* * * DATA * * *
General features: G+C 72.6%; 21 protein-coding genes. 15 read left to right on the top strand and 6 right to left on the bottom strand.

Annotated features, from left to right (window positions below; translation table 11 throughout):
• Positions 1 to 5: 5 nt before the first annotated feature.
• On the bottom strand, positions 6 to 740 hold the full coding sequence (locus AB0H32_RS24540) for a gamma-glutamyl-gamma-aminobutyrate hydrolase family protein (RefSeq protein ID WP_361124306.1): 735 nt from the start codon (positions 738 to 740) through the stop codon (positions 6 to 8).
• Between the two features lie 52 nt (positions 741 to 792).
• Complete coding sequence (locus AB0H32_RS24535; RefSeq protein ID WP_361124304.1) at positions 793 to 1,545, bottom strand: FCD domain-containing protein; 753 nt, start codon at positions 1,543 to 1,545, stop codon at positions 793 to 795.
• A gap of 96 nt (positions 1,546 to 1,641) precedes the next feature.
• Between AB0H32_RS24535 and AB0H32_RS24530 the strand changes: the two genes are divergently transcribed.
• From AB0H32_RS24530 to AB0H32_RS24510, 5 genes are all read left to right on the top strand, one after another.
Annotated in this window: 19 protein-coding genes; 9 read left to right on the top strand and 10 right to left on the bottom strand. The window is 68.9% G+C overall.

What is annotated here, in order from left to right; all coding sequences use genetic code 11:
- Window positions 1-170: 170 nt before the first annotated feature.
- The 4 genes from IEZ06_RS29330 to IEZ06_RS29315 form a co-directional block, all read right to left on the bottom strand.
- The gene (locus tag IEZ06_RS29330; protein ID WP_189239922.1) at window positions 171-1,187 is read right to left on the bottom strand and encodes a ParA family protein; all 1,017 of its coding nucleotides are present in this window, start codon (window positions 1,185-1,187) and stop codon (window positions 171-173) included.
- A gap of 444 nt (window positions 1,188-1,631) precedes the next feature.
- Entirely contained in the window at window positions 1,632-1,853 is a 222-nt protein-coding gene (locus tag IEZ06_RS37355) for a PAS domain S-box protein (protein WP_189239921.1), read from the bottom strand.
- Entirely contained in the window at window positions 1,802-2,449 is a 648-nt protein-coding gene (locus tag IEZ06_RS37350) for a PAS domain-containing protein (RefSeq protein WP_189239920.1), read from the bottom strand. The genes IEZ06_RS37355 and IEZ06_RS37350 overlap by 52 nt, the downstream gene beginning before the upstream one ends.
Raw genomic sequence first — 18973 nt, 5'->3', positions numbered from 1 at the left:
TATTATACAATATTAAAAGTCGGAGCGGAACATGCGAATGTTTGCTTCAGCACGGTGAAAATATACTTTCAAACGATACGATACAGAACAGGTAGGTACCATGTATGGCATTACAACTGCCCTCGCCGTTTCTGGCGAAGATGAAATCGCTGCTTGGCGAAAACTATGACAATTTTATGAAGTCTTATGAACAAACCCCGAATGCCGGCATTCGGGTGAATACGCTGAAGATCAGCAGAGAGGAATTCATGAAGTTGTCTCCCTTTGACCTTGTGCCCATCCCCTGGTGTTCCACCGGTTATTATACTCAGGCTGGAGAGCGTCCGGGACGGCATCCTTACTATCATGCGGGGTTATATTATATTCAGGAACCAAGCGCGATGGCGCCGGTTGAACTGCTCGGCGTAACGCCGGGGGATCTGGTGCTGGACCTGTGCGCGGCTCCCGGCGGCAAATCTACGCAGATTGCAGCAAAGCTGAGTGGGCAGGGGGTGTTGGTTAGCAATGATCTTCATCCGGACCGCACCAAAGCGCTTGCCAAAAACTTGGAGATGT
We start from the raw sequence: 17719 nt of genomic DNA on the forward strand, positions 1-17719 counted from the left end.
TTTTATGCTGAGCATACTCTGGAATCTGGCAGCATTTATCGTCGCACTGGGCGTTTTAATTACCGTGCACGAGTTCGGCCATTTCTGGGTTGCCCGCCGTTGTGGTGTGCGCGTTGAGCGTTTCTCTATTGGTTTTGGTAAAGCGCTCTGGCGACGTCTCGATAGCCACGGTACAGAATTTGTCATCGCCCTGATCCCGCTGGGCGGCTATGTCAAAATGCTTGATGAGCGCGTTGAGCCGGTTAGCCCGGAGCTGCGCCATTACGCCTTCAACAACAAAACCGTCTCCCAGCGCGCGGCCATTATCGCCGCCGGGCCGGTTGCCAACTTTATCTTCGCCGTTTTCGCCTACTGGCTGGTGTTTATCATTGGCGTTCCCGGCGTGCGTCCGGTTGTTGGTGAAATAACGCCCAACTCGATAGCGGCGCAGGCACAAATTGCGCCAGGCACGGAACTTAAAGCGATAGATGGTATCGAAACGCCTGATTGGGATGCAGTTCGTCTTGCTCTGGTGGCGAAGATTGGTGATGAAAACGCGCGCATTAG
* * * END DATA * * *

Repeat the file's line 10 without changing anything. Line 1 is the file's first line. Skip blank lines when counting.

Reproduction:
Annotated in this window: 19 protein-coding genes; 9 read left to right on the top strand and 10 right to left on the bottom strand. The window is 68.9% G+C overall.